Many dread beginning their estate planning. But while it’s certainly not fun to confront our own mortality, it’s another way to take care of your family. Even once you see an attorney and have your estate planning documents in hand, however, it’s only half the battle. As a recent article emphasizes, it’s crucial to ensure assets are aligned with your plan, especially when planning for special needs beneficiaries.
While estate planning documents form the framework of your plan, the way you own your assets will actually determine what happens to everything you own when you pass away. For example, if a husband and wife came in to plan for their two children, one with special needs, an estate planning attorney might create revocable living trusts for the parents with a special needs trust as one-half beneficiary of their estates.
Most attorneys create a special needs trust to ensure a special needs beneficiary continues to receive key government benefits—like healthcare coverage through Medicaid—that require an individual pass an asset-based test. Too many assets mean the individual is disqualified. Mom and Dad go home relieved they’ve finally completed and signed their estate plan. However, if the special needs child is named as beneficiary of a 401(k), for example, that could jeopardize their access to benefits.
In order for an estate plan to be effective, all assets must be “aligned” with the plan. In other words, the title on all assets and beneficiary designations must be in alignment with the names of trusts, etc. So that joint bank account owned by the husband and wife must now be in the name of the revocable living trust, for example. Even the title on a hose should align with the plan.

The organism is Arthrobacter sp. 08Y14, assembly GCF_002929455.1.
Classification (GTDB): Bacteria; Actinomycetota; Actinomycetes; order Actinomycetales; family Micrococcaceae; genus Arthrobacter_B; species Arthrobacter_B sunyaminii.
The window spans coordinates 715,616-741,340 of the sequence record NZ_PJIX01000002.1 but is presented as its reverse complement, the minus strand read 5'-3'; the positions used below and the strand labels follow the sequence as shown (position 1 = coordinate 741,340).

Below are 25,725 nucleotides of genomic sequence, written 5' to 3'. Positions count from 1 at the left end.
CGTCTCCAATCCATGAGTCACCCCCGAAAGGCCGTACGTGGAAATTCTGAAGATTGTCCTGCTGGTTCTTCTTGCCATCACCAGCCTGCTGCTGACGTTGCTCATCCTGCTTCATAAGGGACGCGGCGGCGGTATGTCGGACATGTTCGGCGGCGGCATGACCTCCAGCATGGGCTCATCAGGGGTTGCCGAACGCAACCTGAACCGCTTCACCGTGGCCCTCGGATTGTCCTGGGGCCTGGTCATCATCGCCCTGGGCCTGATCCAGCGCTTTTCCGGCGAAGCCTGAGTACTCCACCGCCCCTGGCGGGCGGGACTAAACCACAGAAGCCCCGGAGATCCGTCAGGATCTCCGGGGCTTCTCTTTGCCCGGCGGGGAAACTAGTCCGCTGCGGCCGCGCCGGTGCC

Life insurance, 401(k)s and other employer-sponsored retirement plans, IRAs and other contract-based assets are some of the most-often overlooked assets when aligning assets with estate plans. When setting up one of these accounts, many people name a spouse as the beneficiary and any children as contingent beneficiaries.
Naming an individual, however, is not the same as naming a trust, and at your death, the insurance company or custodian is required by law to honor the contract and your beneficiary designation. If you named a special needs child, not a special needs trust, as a beneficiary, you could jeopardize eligibility for means-tested government benefits. That could be especially damaging if it makes a special needs beneficiary ineligible for healthcare coverage through Medicaid.
Of course, this can all seem daunting, but at Family Estate Planning Law Group, we work with all our clients to align, verify and track assets. We help with initial alignment of assets with the plan, then work to ensure assets are properly aligned and receive verification from your financial institutions. But we all know that what we own changes over time, as do laws and family situations. To ensure your estate plan works not just today, but when it actually needs to—at your death—we work with all our clients on an ongoing basis to track changes in assets, family situation and the law.
For more information on why ongoing alignment, verification and tracking of assets is especially important for special needs beneficiaries, explore our website and contact us to schedule your consultation today!
Reference: The Poughkeepsie Journal (February 2017) "Proper Estate Planning More Than Just Documents"